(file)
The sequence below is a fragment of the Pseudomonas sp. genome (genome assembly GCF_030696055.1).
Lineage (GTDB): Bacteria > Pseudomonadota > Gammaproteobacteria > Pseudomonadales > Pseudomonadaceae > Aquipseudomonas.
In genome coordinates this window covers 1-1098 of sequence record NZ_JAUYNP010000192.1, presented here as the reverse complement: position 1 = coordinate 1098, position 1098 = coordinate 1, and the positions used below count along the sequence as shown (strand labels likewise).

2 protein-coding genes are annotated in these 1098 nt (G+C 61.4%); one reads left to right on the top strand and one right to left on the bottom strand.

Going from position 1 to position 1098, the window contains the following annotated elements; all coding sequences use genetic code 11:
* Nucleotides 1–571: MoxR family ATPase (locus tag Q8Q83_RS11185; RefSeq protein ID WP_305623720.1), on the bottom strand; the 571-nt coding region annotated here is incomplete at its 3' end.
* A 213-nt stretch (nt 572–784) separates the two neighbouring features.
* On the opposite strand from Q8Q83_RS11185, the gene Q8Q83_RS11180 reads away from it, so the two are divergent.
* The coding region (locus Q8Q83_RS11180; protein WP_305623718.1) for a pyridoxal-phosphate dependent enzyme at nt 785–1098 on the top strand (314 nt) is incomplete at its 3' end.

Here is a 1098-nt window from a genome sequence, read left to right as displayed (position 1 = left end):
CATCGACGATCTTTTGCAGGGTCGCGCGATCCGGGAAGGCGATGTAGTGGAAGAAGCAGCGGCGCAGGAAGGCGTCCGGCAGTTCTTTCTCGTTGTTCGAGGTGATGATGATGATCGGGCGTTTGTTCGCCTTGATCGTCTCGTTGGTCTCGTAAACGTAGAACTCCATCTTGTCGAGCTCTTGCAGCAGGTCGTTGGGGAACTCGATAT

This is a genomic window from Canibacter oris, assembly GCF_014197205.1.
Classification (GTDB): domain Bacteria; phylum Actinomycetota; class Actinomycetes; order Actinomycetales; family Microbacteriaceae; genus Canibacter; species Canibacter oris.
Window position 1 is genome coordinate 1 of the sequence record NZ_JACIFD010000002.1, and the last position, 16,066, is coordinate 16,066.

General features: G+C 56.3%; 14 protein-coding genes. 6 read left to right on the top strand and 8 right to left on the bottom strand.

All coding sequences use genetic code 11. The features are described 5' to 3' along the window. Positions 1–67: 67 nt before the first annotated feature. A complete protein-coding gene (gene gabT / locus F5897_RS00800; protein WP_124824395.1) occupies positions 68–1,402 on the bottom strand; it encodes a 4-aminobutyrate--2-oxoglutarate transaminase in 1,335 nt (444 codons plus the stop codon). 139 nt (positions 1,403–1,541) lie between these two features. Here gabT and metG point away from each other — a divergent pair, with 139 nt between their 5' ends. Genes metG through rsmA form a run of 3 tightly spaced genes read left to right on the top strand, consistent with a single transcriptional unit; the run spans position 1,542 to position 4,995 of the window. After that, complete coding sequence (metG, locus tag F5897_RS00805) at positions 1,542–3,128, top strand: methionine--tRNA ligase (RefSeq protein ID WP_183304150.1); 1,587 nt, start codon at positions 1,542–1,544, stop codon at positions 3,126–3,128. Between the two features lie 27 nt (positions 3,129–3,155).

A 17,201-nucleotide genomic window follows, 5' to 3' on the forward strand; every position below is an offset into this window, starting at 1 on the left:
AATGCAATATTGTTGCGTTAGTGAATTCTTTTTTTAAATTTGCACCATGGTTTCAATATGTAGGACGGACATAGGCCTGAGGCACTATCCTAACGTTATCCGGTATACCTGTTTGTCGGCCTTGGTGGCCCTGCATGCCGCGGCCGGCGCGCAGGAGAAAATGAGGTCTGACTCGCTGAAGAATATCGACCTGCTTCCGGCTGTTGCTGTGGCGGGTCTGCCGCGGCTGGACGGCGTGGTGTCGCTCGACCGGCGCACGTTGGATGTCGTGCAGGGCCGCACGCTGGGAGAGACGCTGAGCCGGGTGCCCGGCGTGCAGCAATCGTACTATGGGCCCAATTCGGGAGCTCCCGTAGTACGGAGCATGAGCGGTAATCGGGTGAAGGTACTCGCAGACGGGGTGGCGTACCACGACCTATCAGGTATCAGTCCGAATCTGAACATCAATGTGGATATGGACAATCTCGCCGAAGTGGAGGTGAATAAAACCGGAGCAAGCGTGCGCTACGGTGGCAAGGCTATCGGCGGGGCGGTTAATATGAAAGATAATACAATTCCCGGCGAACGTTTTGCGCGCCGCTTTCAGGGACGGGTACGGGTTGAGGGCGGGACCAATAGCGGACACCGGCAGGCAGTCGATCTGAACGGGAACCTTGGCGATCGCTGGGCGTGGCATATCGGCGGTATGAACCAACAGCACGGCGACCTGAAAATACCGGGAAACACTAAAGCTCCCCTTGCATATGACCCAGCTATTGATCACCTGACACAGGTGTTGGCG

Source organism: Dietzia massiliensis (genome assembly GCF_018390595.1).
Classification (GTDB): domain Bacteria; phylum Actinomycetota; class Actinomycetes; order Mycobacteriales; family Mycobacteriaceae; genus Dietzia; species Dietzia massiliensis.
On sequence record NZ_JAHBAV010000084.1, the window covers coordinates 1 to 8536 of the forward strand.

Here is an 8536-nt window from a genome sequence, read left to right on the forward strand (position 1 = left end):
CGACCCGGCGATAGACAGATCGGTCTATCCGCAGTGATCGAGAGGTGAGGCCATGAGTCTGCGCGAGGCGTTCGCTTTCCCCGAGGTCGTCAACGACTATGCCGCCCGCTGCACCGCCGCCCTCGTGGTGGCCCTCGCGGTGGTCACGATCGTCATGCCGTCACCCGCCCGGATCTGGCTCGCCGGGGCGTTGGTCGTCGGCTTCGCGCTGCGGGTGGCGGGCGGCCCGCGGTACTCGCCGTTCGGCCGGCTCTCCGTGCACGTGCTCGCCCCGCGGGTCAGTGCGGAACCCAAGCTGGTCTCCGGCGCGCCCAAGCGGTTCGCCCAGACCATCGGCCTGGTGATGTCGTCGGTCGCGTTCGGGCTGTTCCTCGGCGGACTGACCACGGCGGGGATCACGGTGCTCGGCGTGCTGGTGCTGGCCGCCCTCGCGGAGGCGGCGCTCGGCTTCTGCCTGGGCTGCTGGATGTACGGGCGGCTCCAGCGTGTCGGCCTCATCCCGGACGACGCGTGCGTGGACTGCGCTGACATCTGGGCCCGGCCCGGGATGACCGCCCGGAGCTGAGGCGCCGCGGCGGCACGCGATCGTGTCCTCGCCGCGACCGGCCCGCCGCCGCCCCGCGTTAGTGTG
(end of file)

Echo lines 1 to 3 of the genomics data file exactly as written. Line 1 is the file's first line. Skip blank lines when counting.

The sequence below is a fragment of the Pseudomonas sp. genome (genome assembly GCF_030696055.1).
Lineage (GTDB): Bacteria > Pseudomonadota > Gammaproteobacteria > Pseudomonadales > Pseudomonadaceae > Aquipseudomonas.
In genome coordinates this window covers 1-1098 of sequence record NZ_JAUYNP010000192.1, presented here as the reverse complement: position 1 = coordinate 1098, position 1098 = coordinate 1, and the positions used below count along the sequence as shown (strand labels likewise).